Ministerial statement re secondary school results not impartial and didn’t meet professional standards, says UK Stats Watchdog

Janet Downs's picture
When the January 2014 school performance tables were published, they were directly linked to a press release containing a Ministerial statement by the then education secretary, Michael Gove, praising Government education policies. But the text containing the link didn’t make this clear thus giving an illusion of impartiality. This could ‘undermine confidence’ in the independence of school-level exam data if they’re linked to such press releases, UK Statistics Authority* said.

The headline of the press release put a positive spin on analysis done by the Department for Education (DfE) which purported to show a quarter-of-a-million fewer children were taught in ‘underperforming’ secondary schools than in 2010 thanks to measures the Government had put in place. But the analysis appeared to predict GCSE performance ‘retrospectively’ using two floor standard thresholds, the watchdog said, and wanted to know how the DfE came up with its figures.

The watchdog asked the DfE to explain the methodology behind its analysis but the department didn’t do so. In any case, the watchdog concluded, the stats didn’t meet ‘accepted professional standards’. This was because:

1When schools become academies the results from predecessor schools may not be available for all four years. The DfE didn’t explain how these schools were treated.

2The analysis didn’t appear to take into account the uncertainty of results caused by the changing characteristics of cohorts within a school year by year.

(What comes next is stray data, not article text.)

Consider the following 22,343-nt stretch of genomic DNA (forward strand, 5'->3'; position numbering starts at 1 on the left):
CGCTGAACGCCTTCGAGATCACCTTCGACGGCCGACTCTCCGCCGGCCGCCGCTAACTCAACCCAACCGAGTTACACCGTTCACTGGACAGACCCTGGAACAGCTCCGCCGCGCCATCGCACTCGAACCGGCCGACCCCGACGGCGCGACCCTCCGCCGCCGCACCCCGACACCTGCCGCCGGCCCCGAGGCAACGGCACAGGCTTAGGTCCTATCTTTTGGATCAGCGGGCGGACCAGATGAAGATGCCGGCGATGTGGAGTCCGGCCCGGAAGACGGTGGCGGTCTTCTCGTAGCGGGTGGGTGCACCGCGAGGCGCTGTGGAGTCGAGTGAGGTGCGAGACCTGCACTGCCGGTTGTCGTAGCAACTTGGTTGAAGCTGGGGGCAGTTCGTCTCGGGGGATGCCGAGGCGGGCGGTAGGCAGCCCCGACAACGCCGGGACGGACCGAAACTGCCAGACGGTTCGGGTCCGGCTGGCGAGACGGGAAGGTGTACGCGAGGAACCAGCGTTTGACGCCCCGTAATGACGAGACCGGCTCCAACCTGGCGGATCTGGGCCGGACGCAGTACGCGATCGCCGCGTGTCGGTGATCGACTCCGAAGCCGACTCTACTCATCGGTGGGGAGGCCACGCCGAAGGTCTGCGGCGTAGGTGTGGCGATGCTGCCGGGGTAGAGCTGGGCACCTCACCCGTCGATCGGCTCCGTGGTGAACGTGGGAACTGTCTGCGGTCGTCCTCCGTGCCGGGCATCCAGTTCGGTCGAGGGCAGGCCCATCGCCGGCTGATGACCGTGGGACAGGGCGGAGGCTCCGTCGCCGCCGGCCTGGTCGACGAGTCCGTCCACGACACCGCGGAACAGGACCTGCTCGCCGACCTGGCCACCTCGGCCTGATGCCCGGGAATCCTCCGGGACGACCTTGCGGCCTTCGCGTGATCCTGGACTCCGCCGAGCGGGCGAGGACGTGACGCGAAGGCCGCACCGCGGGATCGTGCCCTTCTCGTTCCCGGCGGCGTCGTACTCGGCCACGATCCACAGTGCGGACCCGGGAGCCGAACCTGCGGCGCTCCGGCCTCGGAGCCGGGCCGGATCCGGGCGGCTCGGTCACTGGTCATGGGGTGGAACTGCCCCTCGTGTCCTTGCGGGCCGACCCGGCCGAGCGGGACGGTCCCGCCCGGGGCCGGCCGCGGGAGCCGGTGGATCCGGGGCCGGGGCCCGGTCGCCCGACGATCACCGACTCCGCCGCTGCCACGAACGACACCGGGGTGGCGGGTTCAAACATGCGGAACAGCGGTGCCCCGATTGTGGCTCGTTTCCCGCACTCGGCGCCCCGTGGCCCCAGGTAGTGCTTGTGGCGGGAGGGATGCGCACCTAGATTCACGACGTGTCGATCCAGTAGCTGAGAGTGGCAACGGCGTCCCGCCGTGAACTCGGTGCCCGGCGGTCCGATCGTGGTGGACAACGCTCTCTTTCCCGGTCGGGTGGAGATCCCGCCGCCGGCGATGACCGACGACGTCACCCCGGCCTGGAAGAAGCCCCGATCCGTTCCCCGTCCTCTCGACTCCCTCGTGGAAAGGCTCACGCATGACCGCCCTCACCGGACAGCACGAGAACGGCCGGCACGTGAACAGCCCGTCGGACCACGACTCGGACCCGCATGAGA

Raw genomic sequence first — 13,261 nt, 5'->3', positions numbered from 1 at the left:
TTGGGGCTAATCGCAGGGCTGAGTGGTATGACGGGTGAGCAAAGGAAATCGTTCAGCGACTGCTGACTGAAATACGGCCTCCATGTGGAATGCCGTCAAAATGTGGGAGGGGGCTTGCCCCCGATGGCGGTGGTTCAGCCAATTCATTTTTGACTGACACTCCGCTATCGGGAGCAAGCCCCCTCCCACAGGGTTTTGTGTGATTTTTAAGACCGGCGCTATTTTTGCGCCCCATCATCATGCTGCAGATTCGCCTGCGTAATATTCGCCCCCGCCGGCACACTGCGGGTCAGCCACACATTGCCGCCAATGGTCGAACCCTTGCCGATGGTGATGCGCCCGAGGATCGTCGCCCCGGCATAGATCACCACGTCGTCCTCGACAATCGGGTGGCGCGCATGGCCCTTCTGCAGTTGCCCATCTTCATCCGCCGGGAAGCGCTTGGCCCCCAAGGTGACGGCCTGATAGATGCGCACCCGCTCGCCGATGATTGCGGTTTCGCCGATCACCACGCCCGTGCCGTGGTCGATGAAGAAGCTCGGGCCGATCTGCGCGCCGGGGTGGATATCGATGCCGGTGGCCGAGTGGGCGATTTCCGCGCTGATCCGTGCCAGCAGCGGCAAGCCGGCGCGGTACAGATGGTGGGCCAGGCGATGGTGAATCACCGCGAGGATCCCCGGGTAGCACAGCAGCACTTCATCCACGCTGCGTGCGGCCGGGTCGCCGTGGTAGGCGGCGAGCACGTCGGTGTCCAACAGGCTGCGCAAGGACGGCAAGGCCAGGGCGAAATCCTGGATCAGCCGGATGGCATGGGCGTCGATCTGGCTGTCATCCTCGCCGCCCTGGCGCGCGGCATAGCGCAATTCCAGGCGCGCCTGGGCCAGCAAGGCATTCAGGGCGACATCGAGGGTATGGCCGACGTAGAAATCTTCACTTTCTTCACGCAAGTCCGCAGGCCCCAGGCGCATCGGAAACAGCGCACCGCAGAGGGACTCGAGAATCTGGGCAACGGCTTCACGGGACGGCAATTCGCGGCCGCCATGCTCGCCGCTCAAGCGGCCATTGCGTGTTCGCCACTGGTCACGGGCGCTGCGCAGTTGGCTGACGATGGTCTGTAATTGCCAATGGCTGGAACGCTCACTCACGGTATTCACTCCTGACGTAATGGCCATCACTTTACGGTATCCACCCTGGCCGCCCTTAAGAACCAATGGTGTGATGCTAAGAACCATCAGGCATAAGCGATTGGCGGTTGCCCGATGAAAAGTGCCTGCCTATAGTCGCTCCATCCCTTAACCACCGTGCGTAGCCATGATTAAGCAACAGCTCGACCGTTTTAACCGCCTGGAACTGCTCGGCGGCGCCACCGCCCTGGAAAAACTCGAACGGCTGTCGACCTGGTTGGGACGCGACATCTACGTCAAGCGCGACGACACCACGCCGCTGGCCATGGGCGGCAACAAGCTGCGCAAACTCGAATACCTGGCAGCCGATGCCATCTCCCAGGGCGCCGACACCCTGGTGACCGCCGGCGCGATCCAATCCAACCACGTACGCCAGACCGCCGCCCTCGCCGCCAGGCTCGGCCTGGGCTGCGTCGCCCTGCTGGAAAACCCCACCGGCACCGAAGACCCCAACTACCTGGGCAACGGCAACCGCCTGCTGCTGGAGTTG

3The analysis included the total number of pupils in each school and ignored the fact that only one year group takes GCSEs at any one point in time.

4The watchdog recognised there was ‘some evidence’ that performance is affected by targets. However, the DfE hadn’t attempted to take this into account and didn’t provide information that a specific target could affect results and this might be cumulative.

The Statistics Authority concluded:


‘The Ministerial statement linked to the secondary performance tables in January 2014 was not clearly distinguished from the statistics and included analysis that did not appear to be impartial or meet professional standards.’


In other words, the press release was decidedly dodgy.


It’s not the first time the UK Statistics Watchdog has criticised the DfE (see here).

The press release was churned by, among others, the Daily Telegraph, Sky News, The Independent, and TES. The 250,000 fewer children in 'underperforming' schools was regurgitated by, among others, Michael Gove in his 'Facts are Chiels that Winna Ding' speech and by education secretary Nicky Morgan in the House of Commons.

See if your handling of statistics is better than the DfE by taking the LSN quiz.

*UK Statistics Authority, Assessment of Compliance with the Code of Practice for Official Statistics: School Level Examination Statistics for England can be downloaded here. Scroll down to number 289, 25 September 2014.
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